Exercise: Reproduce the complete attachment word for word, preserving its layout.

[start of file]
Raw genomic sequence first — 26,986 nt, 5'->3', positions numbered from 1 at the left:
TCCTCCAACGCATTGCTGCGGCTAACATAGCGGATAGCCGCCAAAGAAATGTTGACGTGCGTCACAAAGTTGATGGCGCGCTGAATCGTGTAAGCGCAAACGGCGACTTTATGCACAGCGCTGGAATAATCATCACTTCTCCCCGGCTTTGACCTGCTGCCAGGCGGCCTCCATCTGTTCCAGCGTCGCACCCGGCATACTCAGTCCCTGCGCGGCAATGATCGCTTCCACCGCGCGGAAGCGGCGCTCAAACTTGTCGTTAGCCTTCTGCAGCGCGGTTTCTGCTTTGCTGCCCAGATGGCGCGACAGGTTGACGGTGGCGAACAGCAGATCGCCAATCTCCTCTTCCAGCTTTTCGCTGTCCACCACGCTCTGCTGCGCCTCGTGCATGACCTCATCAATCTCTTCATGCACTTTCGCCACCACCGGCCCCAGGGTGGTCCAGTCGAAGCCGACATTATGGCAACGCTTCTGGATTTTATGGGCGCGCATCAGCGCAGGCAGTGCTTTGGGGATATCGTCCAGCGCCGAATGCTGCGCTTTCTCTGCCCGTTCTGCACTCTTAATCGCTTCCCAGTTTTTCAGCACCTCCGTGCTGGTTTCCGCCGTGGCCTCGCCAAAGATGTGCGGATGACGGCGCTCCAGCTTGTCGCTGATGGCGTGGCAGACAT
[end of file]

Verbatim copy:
Raw genomic sequence first — 26,986 nt, 5'->3', positions numbered from 1 at the left:
TCCTCCAACGCATTGCTGCGGCTAACATAGCGGATAGCCGCCAAAGAAATGTTGACGTGCGTCACAAAGTTGATGGCGCGCTGAATCGTGTAAGCGCAAACGGCGACTTTATGCACAGCGCTGGAATAATCATCACTTCTCCCCGGCTTTGACCTGCTGCCAGGCGGCCTCCATCTGTTCCAGCGTCGCACCCGGCATACTCAGTCCCTGCGCGGCAATGATCGCTTCCACCGCGCGGAAGCGGCGCTCAAACTTGTCGTTAGCCTTCTGCAGCGCGGTTTCTGCTTTGCTGCCCAGATGGCGCGACAGGTTGACGGTGGCGAACAGCAGATCGCCAATCTCCTCTTCCAGCTTTTCGCTGTCCACCACGCTCTGCTGCGCCTCGTGCATGACCTCATCAATCTCTTCATGCACTTTCGCCACCACCGGCCCCAGGGTGGTCCAGTCGAAGCCGACATTATGGCAACGCTTCTGGATTTTATGGGCGCGCATCAGCGCAGGCAGTGCTTTGGGGATATCGTCCAGCGCCGAATGCTGCGCTTTCTCTGCCCGTTCTGCACTCTTAATCGCTTCCCAGTTTTTCAGCACCTCCGTGCTGGTTTCCGCCGTGGCCTCGCCAAAGATGTGCGGATGACGGCGCTCCAGCTTGTCGCTGATGGCGTGGCAGACAT